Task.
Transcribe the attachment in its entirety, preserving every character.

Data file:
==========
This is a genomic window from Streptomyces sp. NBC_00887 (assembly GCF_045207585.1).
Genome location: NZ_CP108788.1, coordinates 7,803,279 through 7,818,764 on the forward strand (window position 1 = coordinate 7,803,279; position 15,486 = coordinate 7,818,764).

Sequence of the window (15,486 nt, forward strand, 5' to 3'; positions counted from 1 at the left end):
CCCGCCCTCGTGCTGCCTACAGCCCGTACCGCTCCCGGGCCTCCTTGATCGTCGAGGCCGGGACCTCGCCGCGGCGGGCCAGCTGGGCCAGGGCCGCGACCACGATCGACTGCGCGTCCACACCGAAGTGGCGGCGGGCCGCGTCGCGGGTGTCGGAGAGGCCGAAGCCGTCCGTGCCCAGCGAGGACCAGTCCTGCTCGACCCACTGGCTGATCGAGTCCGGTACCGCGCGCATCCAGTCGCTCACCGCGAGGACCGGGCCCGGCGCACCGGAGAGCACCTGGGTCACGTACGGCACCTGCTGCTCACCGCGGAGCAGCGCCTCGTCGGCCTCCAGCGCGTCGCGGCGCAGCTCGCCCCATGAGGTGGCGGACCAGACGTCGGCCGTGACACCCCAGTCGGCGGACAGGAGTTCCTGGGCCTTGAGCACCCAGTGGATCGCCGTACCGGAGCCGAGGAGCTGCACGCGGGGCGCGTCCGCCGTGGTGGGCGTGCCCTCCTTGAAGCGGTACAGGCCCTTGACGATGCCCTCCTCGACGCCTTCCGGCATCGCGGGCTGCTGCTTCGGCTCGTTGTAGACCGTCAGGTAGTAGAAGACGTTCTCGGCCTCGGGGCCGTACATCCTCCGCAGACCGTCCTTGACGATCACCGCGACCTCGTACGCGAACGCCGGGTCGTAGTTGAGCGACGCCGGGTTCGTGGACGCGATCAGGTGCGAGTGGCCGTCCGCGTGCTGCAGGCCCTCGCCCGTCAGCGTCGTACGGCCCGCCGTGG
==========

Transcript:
This is a genomic window from Streptomyces sp. NBC_00887 (assembly GCF_045207585.1).
Genome location: NZ_CP108788.1, coordinates 7,803,279 through 7,818,764 on the forward strand (window position 1 = coordinate 7,803,279; position 15,486 = coordinate 7,818,764).

Sequence of the window (15,486 nt, forward strand, 5' to 3'; positions counted from 1 at the left end):
CCCGCCCTCGTGCTGCCTACAGCCCGTACCGCTCCCGGGCCTCCTTGATCGTCGAGGCCGGGACCTCGCCGCGGCGGGCCAGCTGGGCCAGGGCCGCGACCACGATCGACTGCGCGTCCACACCGAAGTGGCGGCGGGCCGCGTCGCGGGTGTCGGAGAGGCCGAAGCCGTCCGTGCCCAGCGAGGACCAGTCCTGCTCGACCCACTGGCTGATCGAGTCCGGTACCGCGCGCATCCAGTCGCTCACCGCGAGGACCGGGCCCGGCGCACCGGAGAGCACCTGGGTCACGTACGGCACCTGCTGCTCACCGCGGAGCAGCGCCTCGTCGGCCTCCAGCGCGTCGCGGCGCAGCTCGCCCCATGAGGTGGCGGACCAGACGTCGGCCGTGACACCCCAGTCGGCGGACAGGAGTTCCTGGGCCTTGAGCACCCAGTGGATCGCCGTACCGGAGCCGAGGAGCTGCACGCGGGGCGCGTCCGCCGTGGTGGGCGTGCCCTCCTTGAAGCGGTACAGGCCCTTGACGATGCCCTCCTCGACGCCTTCCGGCATCGCGGGCTGCTGCTTCGGCTCGTTGTAGACCGTCAGGTAGTAGAAGACGTTCTCGGCCTCGGGGCCGTACATCCTCCGCAGACCGTCCTTGACGATCACCGCGACCTCGTACGCGAACGCCGGGTCGTAGTTGAGCGACGCCGGGTTCGTGGACGCGATCAGGTGCGAGTGGCCGTCCGCGTGCTGCAGGCCCTCGCCCGTCAGCGTCGTACGGCCCGCCGTGG